Crackdown on Buckfast rejected by ministers

The proposed restriction on caffeinated drinks is designed to address a link between Buckfast and offending identified by the Scottish Prison Service. Picture: TSPL
The proposed restriction on caffeinated drinks is designed to address a link between Buckfast and offending identified by the Scottish Prison Service. Picture: TSPL
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THE Scottish Government has urged MSPs to reject a Labour proposal to tighten the laws on the sale and promotion of alcohol which would include tougher regulation of Buckfast.

Ministers have called on Holyrood’s health committee to recommend that Labour MSP and former GP Dr Richard Simpson’s Alcohol Bill should make no further progress in parliament.

They argue that many of the provisions of the bill - which include a minimum price on multipacks, regulation of alcoholic drinks containing caffeine, restrictions on alcohol advertising and drinking banning orders - are either unworkable, fall foul of UK and EU legislation or are better dealt with under existing legislation.

The proposed restriction on caffeinated drinks is designed to address a link between Buckfast and offending identified by the Scottish Prison Service.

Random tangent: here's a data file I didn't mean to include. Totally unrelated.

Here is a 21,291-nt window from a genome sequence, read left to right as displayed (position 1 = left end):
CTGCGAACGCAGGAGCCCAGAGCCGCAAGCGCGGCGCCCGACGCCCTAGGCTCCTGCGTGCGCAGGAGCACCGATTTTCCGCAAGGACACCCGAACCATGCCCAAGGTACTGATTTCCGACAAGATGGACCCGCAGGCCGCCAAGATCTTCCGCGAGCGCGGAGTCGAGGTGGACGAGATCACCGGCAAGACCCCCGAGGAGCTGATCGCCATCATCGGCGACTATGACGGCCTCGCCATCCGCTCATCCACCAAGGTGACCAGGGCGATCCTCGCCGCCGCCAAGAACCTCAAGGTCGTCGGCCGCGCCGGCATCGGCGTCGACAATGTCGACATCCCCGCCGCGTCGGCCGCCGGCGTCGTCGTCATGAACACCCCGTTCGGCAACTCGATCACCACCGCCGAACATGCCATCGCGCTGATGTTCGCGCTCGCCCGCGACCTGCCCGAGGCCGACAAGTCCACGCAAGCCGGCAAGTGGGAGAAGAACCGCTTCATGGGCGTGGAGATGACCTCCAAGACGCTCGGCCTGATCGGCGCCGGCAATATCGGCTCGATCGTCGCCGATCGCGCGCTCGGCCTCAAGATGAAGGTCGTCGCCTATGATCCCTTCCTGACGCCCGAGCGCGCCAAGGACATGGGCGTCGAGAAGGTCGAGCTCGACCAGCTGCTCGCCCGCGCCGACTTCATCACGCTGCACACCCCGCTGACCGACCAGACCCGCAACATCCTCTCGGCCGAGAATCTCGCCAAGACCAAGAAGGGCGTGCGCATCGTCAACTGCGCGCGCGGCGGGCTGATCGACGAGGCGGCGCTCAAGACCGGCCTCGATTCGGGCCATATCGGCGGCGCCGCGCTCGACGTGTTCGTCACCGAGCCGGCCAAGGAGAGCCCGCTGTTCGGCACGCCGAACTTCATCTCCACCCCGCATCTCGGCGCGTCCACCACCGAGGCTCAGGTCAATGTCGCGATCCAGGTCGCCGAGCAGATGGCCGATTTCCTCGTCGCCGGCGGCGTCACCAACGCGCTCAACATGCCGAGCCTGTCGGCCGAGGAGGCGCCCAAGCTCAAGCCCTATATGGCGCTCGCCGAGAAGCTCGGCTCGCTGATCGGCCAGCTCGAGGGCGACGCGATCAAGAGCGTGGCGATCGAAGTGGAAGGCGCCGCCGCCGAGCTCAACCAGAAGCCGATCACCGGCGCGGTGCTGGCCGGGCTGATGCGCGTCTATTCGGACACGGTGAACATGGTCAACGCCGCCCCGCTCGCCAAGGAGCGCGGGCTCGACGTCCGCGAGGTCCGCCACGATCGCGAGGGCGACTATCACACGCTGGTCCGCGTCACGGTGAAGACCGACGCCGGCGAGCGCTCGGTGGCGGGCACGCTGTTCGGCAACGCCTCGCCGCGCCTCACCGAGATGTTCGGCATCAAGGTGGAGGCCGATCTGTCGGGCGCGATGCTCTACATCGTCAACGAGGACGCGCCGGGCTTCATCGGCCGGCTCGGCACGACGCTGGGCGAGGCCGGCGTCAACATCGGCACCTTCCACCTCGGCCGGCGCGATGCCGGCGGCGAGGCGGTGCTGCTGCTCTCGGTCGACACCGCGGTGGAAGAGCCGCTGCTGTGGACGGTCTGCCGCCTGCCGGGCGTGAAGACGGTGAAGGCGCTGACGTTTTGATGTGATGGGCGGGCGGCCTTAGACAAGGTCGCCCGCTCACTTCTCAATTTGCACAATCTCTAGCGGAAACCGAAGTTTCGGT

Ministers say such a proposal, which appears focused “on only one product”, could fall foul of EU regulations protecting the free movement of goods.

The Scottish Government is currently fighting an EU challenge against its own minimum unit pricing legislation after a European Court judge argued it could breach the same regulations.

Public health minister Maureen Watt and Dr Simpson will appear before Holyrood’s health committee to present their arguments. In an advance submission, the Scottish Government said: “Although the Scottish Government welcomes the intent to address the issue of alcohol misuse, on balance we consider that some provisions are unnecessary at this time and significant detailed work is required to explore whether others could be made workable and proportionate.

“We believe that the issues it raises would be better addressed via the review of the Alcohol Framework.

“On this basis the Scottish Government does not support the Alcohol (Scotland) Bill progressing to stage 2.”

Dr Simpson said some of the evidence that the committee has received so far has been “misleading or indeed incorrect”.